How to improve English vocabulary?

How to improve English vocabulary?

How to improve English vocabulary?


Newspapers and magazines are a rich source of living vocabulary and its usage. Experienced journalists and seasoned writers use words, phrases and idioms at a right place and at a right time

“How to improve English vocabulary?” This is a question students often ask me in our coaching centre. As you know, these days General English paper is very common in many Competitive Exams including Civil Services Exams. Of course in some Exams this paper is of qualifying nature, while in some, marks secured by candidates in this paper are reckoned to decide their merit ranks.

In my attempt to answer the above question, I in turn, ask my students a few questions like “How many of them habitually read English newspapers? Do they watch English programs on TV? How often they write or speak in English?”My intention in asking them these questions is to impress upon them the fact that in building a good vocabulary, the four basic skills namely reading, writing, speaking and listening plays a decisive role.

“Reading makes a full man; conference a ready man; and writing an exact man”, said English essayist Bacon. Newspapers and magazines are a rich source of living vocabulary and its usage. Experienced journalists and seasoned writers use words, phrases and idioms at a right place and at a right time. Reading them exposes youngsters to the knowledge and practices of using words and their different forms contextually and situational. In particular these writers show to the readers how to use Formal and Informal words and how to avoid using Slang and Taboo words.

It is a pity that most of our youngsters pick up the habit of reading newspapers and magazines very late in their lives. Of course text books and textual execises therein at the college level help students in a limited manner. When selective newspapers and magazines find a permanent place in the curriculum at least from the Upper Primary levels, it helps youngsters build a good vocabulary and gives them a sound working knowledge of English.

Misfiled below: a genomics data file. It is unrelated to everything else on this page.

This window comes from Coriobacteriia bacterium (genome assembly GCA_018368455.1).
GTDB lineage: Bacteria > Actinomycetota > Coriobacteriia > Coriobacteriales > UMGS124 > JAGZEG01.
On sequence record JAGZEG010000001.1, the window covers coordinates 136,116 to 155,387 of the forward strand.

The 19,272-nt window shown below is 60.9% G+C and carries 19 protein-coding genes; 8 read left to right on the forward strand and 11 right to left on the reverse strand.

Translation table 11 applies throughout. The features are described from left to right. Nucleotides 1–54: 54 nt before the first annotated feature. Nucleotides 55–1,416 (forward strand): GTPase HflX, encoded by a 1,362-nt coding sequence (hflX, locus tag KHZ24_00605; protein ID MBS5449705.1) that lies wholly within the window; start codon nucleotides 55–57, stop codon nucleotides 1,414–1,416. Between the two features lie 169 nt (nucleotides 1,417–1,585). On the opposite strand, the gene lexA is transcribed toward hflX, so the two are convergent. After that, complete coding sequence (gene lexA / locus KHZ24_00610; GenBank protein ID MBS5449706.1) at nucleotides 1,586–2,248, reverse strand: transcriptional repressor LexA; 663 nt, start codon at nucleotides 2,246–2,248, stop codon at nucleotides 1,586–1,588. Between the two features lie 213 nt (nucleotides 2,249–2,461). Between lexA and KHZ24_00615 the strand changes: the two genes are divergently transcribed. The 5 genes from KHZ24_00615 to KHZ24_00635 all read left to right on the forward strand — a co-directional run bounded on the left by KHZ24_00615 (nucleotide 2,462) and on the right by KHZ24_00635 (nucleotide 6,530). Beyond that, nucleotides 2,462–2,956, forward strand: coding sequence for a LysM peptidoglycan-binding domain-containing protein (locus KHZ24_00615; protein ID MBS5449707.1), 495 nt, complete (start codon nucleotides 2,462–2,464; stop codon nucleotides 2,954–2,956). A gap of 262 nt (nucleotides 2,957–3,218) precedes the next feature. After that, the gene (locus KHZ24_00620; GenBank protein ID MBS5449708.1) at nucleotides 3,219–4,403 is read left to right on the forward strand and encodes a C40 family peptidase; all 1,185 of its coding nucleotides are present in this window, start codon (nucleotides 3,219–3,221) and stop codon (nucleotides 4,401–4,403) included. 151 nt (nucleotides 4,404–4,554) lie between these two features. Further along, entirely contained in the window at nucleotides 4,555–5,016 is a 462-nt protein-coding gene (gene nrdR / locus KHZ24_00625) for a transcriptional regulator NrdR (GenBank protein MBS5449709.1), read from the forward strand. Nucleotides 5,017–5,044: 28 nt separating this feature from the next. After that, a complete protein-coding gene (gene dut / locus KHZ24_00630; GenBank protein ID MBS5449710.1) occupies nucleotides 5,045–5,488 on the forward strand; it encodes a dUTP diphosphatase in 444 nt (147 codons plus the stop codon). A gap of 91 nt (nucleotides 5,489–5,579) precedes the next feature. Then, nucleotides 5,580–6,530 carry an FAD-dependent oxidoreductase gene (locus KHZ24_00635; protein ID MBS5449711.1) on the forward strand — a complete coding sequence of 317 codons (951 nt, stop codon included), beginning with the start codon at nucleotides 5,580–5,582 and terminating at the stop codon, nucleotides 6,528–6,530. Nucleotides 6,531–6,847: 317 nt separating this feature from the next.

It goes without saying that this Reading habit should go hand in glove with the other three language skills. Listening to people speaks in English and watching programs give youngsters the much needed aural and oral knowledge of words and their different shades of meanings.

Last but not the least, the writing skills will eventually cement all the language knowledge gained by using the other three skills. Writing a few sentences and a couple of short descriptive paragraphs DAILY gives the vocabulary a structural form. This is a crucial stage in building a sound and strong vocabulary. It will be more rewarding and entertaining when it is done in forms of short execises, word-building games and cross-word puzzles.

Look at this small “Filling in the Blank” exercise taken from the book, “Words” by John Seely. It is a game of sorts to be played with friends who in turns should supply a word to complete the sentence and bring out its different shades of meaning;

‘Please leave me alone,’ she........

Seely himself gives about 25 words like ‘said, shouted, gasped, yelped, sobbed etc..’ each one of them when used in the Blank brings out different moods of the speaker. Such games help youngsters know the subtle difference in the usage of words.

Finally nobody denies the role of dictionaries, thesaurus and serious literary works in helping youngsters tackle their vocabulary issues. It is only when youngsters have a strong foundation in General vocabulary, then they can really enjoy reading Shakespeare, Jane Austen, RK Narayana, Chetan Bhagat and all.

To sum it up, improving English vocabulary largely requires a planned academic back up, powered by sustained efforts by learners and supported by a nose for new words.

(The author is an Associate Professor of English (RETD), Sri Medha Centre for Competitive Exams, Hyderabad)

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